Opportunities around new roles

The changing nature of disease and health care delivery provides an opportunity to restructure health care roles to meet future needs.

For example, for the increasing number of people with long-term or complex multiple conditions new specialist nurses could be needed to support community workers and health co-ordinators to integrate care across conditions and between health and social care (1). Prevention could also play a more prominent role, with lifestyle trainers and dieticians working with people in the community. With appropriate training and assessments of their appropriateness, new technologies and remote monitoring could be used.

The advent of physician assistants and advanced practitioner roles in physiotherapy, nursing and surgery are enabling staff to diagnose patients and prescribe treatments; plans are under way to extend these prescribing powers to podiatrists and physiotherapists (2). 

Within hospitals, evidence suggests that hospital generalists, such as geriatricians, can provide high-quality care with shorter lengths of stay (3).

In general practice, nurse practitioners can deal with common conditions while delivering good quality of care (4,5), and pharmacists can help patients to manage medicine use (6). Shifting routine care to other professionals could enable GPs to focus on co-ordinating care for people with chronic or complex conditions.

What are the barriers to developing new roles and responsibilities?

Professional groups may view such attempts as devaluing their role or seeking to make cost savings rather than improve patient care.

Regulatory barriers limit how health care can be delivered and prevent the reassignment of routine medical tasks from clinicians to nurses and other health care staff.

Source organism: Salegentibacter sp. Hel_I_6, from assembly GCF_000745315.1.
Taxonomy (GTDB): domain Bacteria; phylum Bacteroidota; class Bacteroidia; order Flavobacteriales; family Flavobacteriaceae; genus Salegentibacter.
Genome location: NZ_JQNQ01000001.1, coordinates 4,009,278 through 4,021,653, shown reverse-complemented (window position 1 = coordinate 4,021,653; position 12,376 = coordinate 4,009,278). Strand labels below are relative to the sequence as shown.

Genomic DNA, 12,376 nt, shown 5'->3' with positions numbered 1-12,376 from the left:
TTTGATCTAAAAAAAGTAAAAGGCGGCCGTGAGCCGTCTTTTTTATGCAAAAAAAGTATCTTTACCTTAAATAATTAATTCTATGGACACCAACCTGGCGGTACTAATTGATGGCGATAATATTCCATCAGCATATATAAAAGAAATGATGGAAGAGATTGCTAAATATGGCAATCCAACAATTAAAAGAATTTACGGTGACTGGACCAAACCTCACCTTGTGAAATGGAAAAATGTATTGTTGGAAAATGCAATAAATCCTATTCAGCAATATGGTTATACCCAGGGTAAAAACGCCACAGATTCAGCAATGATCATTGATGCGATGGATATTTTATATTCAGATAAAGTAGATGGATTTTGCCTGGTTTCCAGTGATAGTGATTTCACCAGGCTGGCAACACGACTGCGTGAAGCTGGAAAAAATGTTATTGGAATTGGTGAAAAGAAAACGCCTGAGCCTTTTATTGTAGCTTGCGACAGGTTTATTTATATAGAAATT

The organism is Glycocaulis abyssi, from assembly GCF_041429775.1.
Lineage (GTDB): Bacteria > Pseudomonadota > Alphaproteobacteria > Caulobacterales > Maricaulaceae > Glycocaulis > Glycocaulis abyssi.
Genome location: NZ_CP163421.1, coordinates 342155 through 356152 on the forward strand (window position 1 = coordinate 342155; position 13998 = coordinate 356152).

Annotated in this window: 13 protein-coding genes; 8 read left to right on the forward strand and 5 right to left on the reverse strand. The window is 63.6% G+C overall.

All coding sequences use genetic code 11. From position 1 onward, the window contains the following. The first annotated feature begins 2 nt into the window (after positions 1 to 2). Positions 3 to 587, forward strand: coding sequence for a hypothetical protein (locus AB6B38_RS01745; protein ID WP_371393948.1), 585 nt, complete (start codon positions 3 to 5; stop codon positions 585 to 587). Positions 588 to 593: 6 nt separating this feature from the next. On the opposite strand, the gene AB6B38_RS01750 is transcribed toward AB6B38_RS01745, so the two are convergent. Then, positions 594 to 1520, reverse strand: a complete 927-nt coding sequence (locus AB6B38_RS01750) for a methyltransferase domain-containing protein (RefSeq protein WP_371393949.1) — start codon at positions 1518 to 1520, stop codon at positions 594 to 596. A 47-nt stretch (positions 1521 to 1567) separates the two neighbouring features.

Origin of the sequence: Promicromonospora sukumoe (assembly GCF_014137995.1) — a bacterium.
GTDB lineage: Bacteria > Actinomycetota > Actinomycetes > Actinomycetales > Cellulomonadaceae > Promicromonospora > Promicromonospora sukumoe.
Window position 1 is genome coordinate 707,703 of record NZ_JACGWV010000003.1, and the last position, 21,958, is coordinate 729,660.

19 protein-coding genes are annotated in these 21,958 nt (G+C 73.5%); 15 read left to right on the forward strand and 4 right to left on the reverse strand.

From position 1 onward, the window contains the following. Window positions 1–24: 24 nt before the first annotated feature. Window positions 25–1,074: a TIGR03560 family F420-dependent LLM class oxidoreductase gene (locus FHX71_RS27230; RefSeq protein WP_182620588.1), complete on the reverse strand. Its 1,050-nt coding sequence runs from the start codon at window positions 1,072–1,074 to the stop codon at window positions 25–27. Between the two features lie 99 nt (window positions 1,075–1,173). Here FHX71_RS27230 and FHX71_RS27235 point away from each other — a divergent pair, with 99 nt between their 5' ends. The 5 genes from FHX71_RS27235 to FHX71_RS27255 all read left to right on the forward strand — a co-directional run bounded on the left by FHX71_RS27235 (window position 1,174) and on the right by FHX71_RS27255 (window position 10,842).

Restructuring the delivery of health and social care could enable the system to be more patient-centred and could also prove more cost-effective; however, the scale of any efficiency savings should not be overstated.

Next trend: Public attitudes and expectations >

References

  1. CSC Leading Edge Forum (2010). Report. The Future of Healthcare: It’s Health, Then Care
  2. Department of Health (2012). Press release. Prescribing Powers Proposed for Physiotherapists and Podiatrists
  3. White HL, Glazier RH (2011). Journal article. Do hospitalist physicians improve the quality of inpatient care delivery? A systematic review of process, efficiency and outcome measures. BioMedCentral Medicine
  4. Laurant M, Reeves D, Hermens R, Braspenning J, Grol R, Sibbald B (2005). Research paper. Substitution of doctors by nurses in primary care. Cochrane Database of Systematic Reviews.
  5. Buchan J, Calman L (2005). Report. Skill-Mix and Policy Change in the Health Workforce: Nurses in advanced roles Organisation for Economic Co-operation and Development (OECD)
  6. Deloitte Centre for Health Solutions (2012). Report. Primary Care: Today and Tomorrow - improving general practice by working differently